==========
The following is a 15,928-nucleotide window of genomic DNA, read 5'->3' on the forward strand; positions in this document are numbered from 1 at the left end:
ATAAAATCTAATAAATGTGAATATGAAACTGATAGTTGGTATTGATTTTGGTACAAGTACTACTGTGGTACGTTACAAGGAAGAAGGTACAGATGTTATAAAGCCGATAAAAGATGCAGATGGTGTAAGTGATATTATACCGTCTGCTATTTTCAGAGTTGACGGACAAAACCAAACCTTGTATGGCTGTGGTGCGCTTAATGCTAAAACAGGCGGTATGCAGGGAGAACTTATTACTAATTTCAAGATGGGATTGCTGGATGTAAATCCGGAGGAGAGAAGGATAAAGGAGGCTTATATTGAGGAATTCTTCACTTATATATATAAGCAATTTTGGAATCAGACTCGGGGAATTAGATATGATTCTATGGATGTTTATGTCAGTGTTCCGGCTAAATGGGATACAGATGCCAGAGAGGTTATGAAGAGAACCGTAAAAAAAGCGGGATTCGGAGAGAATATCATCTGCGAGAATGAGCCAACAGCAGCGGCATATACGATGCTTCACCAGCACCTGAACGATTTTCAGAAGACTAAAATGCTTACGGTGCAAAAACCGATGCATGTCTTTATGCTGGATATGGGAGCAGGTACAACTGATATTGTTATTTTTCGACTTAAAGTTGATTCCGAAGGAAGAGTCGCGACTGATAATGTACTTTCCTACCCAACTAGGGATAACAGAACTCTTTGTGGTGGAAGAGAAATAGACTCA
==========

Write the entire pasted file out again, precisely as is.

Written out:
The following is a 15,928-nucleotide window of genomic DNA, read 5'->3' on the forward strand; positions in this document are numbered from 1 at the left end:
ATAAAATCTAATAAATGTGAATATGAAACTGATAGTTGGTATTGATTTTGGTACAAGTACTACTGTGGTACGTTACAAGGAAGAAGGTACAGATGTTATAAAGCCGATAAAAGATGCAGATGGTGTAAGTGATATTATACCGTCTGCTATTTTCAGAGTTGACGGACAAAACCAAACCTTGTATGGCTGTGGTGCGCTTAATGCTAAAACAGGCGGTATGCAGGGAGAACTTATTACTAATTTCAAGATGGGATTGCTGGATGTAAATCCGGAGGAGAGAAGGATAAAGGAGGCTTATATTGAGGAATTCTTCACTTATATATATAAGCAATTTTGGAATCAGACTCGGGGAATTAGATATGATTCTATGGATGTTTATGTCAGTGTTCCGGCTAAATGGGATACAGATGCCAGAGAGGTTATGAAGAGAACCGTAAAAAAAGCGGGATTCGGAGAGAATATCATCTGCGAGAATGAGCCAACAGCAGCGGCATATACGATGCTTCACCAGCACCTGAACGATTTTCAGAAGACTAAAATGCTTACGGTGCAAAAACCGATGCATGTCTTTATGCTGGATATGGGAGCAGGTACAACTGATATTGTTATTTTTCGACTTAAAGTTGATTCCGAAGGAAGAGTCGCGACTGATAATGTACTTTCCTACCCAACTAGGGATAACAGAACTCTTTGTGGTGGAAGAGAAATAGACTCA